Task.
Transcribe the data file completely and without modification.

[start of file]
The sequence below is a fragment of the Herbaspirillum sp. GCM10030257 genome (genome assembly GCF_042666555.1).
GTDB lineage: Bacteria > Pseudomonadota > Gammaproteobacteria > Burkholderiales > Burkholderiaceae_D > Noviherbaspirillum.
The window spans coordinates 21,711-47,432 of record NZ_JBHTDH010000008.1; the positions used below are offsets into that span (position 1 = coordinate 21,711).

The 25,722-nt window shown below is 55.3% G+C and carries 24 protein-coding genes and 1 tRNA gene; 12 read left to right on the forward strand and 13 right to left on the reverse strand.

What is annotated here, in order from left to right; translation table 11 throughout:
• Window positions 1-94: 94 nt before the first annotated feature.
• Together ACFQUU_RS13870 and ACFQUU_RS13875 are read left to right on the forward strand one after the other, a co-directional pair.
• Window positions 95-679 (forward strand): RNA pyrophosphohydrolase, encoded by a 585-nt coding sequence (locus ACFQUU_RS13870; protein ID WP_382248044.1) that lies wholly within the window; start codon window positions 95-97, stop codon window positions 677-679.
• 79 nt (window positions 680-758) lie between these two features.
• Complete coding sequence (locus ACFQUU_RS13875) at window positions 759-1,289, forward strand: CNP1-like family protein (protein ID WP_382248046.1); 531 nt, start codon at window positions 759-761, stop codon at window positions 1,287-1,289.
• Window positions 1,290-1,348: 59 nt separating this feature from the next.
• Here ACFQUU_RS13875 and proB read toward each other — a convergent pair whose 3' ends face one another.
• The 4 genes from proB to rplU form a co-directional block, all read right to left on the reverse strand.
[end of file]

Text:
The sequence below is a fragment of the Herbaspirillum sp. GCM10030257 genome (genome assembly GCF_042666555.1).
GTDB lineage: Bacteria > Pseudomonadota > Gammaproteobacteria > Burkholderiales > Burkholderiaceae_D > Noviherbaspirillum.
The window spans coordinates 21,711-47,432 of record NZ_JBHTDH010000008.1; the positions used below are offsets into that span (position 1 = coordinate 21,711).

The 25,722-nt window shown below is 55.3% G+C and carries 24 protein-coding genes and 1 tRNA gene; 12 read left to right on the forward strand and 13 right to left on the reverse strand.

What is annotated here, in order from left to right; translation table 11 throughout:
• Window positions 1-94: 94 nt before the first annotated feature.
• Together ACFQUU_RS13870 and ACFQUU_RS13875 are read left to right on the forward strand one after the other, a co-directional pair.
• Window positions 95-679 (forward strand): RNA pyrophosphohydrolase, encoded by a 585-nt coding sequence (locus ACFQUU_RS13870; protein ID WP_382248044.1) that lies wholly within the window; start codon window positions 95-97, stop codon window positions 677-679.
• 79 nt (window positions 680-758) lie between these two features.
• Complete coding sequence (locus ACFQUU_RS13875) at window positions 759-1,289, forward strand: CNP1-like family protein (protein ID WP_382248046.1); 531 nt, start codon at window positions 759-761, stop codon at window positions 1,287-1,289.
• Window positions 1,290-1,348: 59 nt separating this feature from the next.
• Here ACFQUU_RS13875 and proB read toward each other — a convergent pair whose 3' ends face one another.
• The 4 genes from proB to rplU form a co-directional block, all read right to left on the reverse strand.